Blog or Not?

A statistically improbable polymath's views on politics and culture.

Thursday, December 11, 2003
Forecasting the Next Big Civil Rights Issue, with help from Dave Eggers
A few days ago I bought the November 2003 issue* of "The Believer", everyone's favorite published-but-not-edited-by-Dave Eggers literary journal (eight bucks: not cheap. At least I got the Seminary Co-op Discount). Anyways, there was a piece in there, "Camp Trans", by Michelle Tea, which explores the conflicts between an old-school lesbian music festival (the Michigan Womyn's Music Festival) and male-to-female transsexuals who were denied admission to the festival and eventually started a protest camp (the eponymous Camp Trans) across the road. Apparently the Michigan Festival wants to make itself as man-free a place as possible, and so has decided to ban anyone who has possessed a penis.

The piece was thoughtful, and really well-written. It reminded me of why I roll my eyes at some aspects of second-wave feminism--for instance, spelling "women" as "womyn" seems to me to be a piece of pure political foppery. Other random thoughts follow:

--Some of the festival-goers who oppose the admission of trans women (most don't, according to the article) seem to have a real fear of maleness--male voices, male bodies, whatever. Some justify this by claiming that women want a male-free time in their lives; I can accept this. But some of these women seem to believe that trans women still harbor the "taint" of maleness--even after outright rejecting masculine identity to the point of undergoing painful, expensive surgical procedures--as if an excess of testosterone were a poison that could never be completely eradicated.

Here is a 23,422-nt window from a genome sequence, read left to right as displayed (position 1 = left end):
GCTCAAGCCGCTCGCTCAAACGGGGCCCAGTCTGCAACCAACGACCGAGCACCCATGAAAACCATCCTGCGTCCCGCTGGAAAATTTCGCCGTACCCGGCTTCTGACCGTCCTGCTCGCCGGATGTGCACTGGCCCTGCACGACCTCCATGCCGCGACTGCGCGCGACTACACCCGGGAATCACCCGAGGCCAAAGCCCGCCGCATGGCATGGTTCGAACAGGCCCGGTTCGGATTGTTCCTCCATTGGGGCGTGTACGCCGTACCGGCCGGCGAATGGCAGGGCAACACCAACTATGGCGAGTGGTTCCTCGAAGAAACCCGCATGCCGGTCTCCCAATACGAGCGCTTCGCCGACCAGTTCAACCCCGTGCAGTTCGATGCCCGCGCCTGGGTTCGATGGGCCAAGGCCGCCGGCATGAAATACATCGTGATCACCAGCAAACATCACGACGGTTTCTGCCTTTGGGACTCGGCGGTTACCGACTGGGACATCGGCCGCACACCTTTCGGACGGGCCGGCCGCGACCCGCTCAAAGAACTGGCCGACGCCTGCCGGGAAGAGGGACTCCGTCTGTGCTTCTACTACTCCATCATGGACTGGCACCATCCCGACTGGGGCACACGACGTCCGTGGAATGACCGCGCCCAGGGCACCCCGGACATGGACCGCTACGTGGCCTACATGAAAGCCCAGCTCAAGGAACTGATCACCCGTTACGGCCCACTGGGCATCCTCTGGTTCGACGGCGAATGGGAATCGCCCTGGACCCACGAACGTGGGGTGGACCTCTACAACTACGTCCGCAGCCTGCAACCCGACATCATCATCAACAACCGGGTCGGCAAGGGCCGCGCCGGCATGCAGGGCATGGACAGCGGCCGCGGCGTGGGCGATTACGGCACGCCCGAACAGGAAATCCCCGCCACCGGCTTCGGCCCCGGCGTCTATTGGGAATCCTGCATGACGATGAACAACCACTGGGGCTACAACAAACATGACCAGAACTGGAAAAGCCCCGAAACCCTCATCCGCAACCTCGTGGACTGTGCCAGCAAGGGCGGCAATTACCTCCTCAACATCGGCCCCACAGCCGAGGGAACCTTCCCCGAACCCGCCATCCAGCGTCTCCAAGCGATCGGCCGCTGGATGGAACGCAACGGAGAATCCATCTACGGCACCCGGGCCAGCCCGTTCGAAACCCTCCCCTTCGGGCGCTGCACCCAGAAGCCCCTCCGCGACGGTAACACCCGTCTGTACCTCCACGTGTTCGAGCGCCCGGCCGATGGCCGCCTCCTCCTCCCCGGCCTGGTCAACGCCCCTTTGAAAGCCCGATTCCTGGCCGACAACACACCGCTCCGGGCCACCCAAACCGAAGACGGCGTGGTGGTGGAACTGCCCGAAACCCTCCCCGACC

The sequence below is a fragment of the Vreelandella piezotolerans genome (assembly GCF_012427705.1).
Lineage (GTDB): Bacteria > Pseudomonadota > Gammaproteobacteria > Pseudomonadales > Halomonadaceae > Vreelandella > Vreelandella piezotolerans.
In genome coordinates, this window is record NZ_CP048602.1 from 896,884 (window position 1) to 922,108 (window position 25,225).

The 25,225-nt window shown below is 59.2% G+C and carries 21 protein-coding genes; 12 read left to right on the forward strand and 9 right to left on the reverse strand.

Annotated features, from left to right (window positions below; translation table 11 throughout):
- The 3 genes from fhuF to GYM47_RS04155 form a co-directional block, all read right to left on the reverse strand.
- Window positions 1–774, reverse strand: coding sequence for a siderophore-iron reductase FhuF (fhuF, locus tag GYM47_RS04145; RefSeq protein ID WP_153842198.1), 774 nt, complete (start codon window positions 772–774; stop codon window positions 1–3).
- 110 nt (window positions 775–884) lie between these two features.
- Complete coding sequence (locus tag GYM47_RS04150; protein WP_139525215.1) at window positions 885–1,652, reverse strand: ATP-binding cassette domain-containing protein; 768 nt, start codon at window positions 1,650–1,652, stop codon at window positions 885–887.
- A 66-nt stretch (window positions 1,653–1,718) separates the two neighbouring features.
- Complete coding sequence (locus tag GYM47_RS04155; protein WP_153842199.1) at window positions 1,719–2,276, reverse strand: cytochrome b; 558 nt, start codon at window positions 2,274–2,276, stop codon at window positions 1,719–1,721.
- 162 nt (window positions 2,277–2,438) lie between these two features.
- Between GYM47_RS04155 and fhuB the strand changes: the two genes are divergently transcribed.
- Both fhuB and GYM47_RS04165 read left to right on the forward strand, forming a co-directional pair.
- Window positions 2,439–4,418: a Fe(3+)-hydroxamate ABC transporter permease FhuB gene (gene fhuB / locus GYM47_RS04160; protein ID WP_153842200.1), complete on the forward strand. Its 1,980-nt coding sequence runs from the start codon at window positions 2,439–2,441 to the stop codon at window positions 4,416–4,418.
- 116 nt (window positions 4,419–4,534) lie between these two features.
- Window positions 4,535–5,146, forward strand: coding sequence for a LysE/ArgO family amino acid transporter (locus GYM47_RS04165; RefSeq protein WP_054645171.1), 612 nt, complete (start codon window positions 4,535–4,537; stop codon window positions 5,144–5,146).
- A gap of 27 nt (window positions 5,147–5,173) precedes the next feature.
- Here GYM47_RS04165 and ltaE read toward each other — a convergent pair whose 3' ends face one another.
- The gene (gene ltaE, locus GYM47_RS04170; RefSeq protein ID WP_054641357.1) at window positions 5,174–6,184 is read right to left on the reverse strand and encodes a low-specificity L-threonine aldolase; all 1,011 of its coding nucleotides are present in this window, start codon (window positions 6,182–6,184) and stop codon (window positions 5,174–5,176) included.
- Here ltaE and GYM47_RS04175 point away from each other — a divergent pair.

--Um, wasn't one of the original points of feminism to make physical sex not that important? And, by having a fear of maleness, aren't you transcribing some kind of special power onto maleness that you, as a female, can't fight?

--Regarding the lesbians who are attracted to "trannyboys" (female-to-male transsexuals) but fear being labeled as "straight"--aren't there statistics to show that a) most people aren't absolutely straight or absolutely gay** and b) females are more likely than males to have non-absolute sexual preference? I know you want to proclaim your unconformity, but isn't pigeonholing yourself to a category so much more conformist than not?

And finally, fulfilling the promise of the post title...
--Lesbians rejecting trans women oddly parallels early 70's feminists disassociating themselves from lesbians, male chauvinism in the Civil Rights Movement and anti-Vietnam movement, latent appeals to anti-immigrant and racist sentiment during the Women's Suffrage movement, sexism and racism (yes, racism) in the abolition of slavery movement... have I missed anything here?
So we have a consistent pattern of group A's movement being the Big Civil Rights Movement. In group A, there exists subgroup B which is marginalized in the movement. After group A wins major victories, subgroup B splinters off, attracts new members, becomes group B and the Big Civil Rights Movement... lather, rinse, repeat.

So--to sum up--based upon my great command of history, my strangely intuitive knowledge of America's subconscious, the University of Chicago gender-neutral bathroom debate, and the fact that I just read Middlesex, I predict non-traditional gender will become the next Big Civil Rights Issue (at least on the Left).

At least, that's the thing I see next on the horizon. I could be wrong.

*I also recommend the article on "Smallville" and nineteenth-century Midwestern Christian communalism, the Tina Fey interview, and... I need to finish the magazine (80 pages of prose with a few drawings and no ads, and it's finals week. I'm still embarrassed.)
**Dave Eggers reference: In the front of A.H.W.O.S.G. he gives a nice little line graph that shows him as mostly, but not absolutely, straight.

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